Song takes writer to Joni Mitchell's Detroit apartment -- some 30 years after she moved on
Joni Mitchell's been with me a lot lately.
I think I'm falling
In love again ...
The lyrics from her song "Help Me" repeated endlessly in my mind recently -- in the shower, at work, during the drive home. The words mean something more for me as an adult. Things a child couldn't understand when the song was a hit in 1974.
It meant even more later when I found myself at her door.
For days, I heard the vocals, woodwinds and reeds. They stayed with me so long that I looked up Joni Mitchell in one of my music reference books.
I was surprised to learn that she had moved to Detroit in 1965 after marrying local folk singer Chuck Mitchell. Though successful musically, the young couple separated only a year-and-a-half later.
I wondered where they had lived and if the building still existed. It seemed like a fun idea to track down Joni's old haunts.
On a whim, I wondered if there was anything about Joni's Detroit stay in the clippings files of The News. Between editions one night, I went through her file and found just what I'd expected -- nothing on her days in Detroit. Same with her photo file.
Then I wondered about Chuck.
Not only was there a Chuck Mitchell file, it also contained two stories that appeared in the News in early 1966. One of them profiled the folk duo and their "camp" fifth-floor walk-up apartment on the corner of Cass and Ferry by Wayne State. A quick check of Chuck's photo file provided a bonus -- a half-dozen black and white photos which appeared with the 1966 story of the couple in their apartment.
Those faded, yellow clippings, forgotten for probably 30 years, told more about their lives than I ever thought I'd learn.
Now I was not only consumed by the song, but also by the pictures of the seemingly happy young couple, singing and playing their guitars in their modest apartment. One photo that stood out is of the couple in a dark room near a window.
The arrangement of the figures, the faces reflected in gray-white tones, and the 1960s feel of the image became locked in my mind. I photocopied the picture and another of their apartment building -- the Verona.
A few weeks later on a trip to Wayne State University's main library, I brought the photocopies with me. I wondered what was on the apartment site today. The Verona was described in the story as being in a section "destined to be torn down for urban renewal." Chuck thought the building would stand at least another 10 years. He joked about buying it after becoming rich.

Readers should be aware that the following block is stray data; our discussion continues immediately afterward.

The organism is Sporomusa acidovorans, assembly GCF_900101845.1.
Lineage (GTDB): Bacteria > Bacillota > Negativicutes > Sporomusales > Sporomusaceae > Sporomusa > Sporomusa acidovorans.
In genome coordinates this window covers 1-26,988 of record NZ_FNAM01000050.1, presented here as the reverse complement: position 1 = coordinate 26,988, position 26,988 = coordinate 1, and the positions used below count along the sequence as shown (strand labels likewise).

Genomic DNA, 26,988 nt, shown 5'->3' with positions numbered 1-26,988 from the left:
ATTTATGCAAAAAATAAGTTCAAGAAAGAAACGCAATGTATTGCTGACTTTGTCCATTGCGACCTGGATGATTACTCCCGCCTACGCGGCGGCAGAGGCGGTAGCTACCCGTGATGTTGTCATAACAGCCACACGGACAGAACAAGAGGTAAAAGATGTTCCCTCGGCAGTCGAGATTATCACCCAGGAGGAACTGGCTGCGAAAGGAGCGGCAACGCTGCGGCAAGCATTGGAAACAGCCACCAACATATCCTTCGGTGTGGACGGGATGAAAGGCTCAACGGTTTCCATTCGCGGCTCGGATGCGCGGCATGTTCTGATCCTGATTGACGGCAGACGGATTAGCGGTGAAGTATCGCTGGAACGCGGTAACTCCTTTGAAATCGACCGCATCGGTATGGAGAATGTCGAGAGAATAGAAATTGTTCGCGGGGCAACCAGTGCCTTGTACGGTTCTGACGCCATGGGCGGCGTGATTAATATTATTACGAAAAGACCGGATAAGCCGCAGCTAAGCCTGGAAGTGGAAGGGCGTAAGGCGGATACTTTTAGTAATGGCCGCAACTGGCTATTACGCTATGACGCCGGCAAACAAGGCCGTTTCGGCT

I turned down Ferry, and there was the Verona with its worn, faded brick face. My gaze fell from the fifth floor to the front steps, where I imagined Joni and Chuck descending, acoustic guitars in tow.
I told my story to Mike, a co-worker who lives in the Cass/Ferry area. Mike told me that Scott, a friend of his, lives in the Verona and thought he had Joni's old apartment. Mike photocopied the pictures to give to Scott, thinking they might offer some proof.
Soon I found myself in Scott's apartment.
He had pinned the photocopies of the pictures on the walls of the rooms where they had been taken. It was a neighborhood legend that Joni Mitchell had lived in the building, but no one had verified this for Scott, who had wondered about it over the eight years he lived there.
The walls, windows and woodwork made it easy to identify the rooms in the photos. Despite the posters, wall hangings and other evidence of four guys living together, there was no doubt. It was the same place.
I pictured Joni and Chuck strumming their guitars in the front room, and wondered what songs they had played together. Scott's favorite image is of Joni sitting on a daybed reading a magazine in what is now his bedroom.
I asked about my favorite photo, the one taken by the window.
We moved to the small kitchen in the rear, where it was taken. I imagined the photographer composing the shot, positioning Joni and Chuck in the gray light as I stood in the same space.
"You know," Scott said as I looked at the photo, "there's a song on her first album where she sings, 'I had a king in a tenement castle / Lately he's taken to painting the pastel walls brown.' The walls in here are kind of a brown color.
"I'd like to write her just to say I live here now," he went on. "In that song she also sings, 'I can't go back there anymore / You know my keys won't fit the door.' I'd jot those lyrics down and say to her 'Well, you can still come back if you'd like.' I don't know if she'd care, though."
Then I remembered the remaining words to the chorus of that gloomy song: "You know my thoughts don't fit the man / They never can they never can."
I wondered what sadness had also been felt between those walls.
I left the apartment a few minutes later, amazed at where a song in my head had taken me. Now, I can't help but hear the sad lyrics of "I Had a King" when I think of the Verona, the beige walls of Scott's kitchen, and the photo that captivated me.
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Added to Library on June 16, 2001. (7024)
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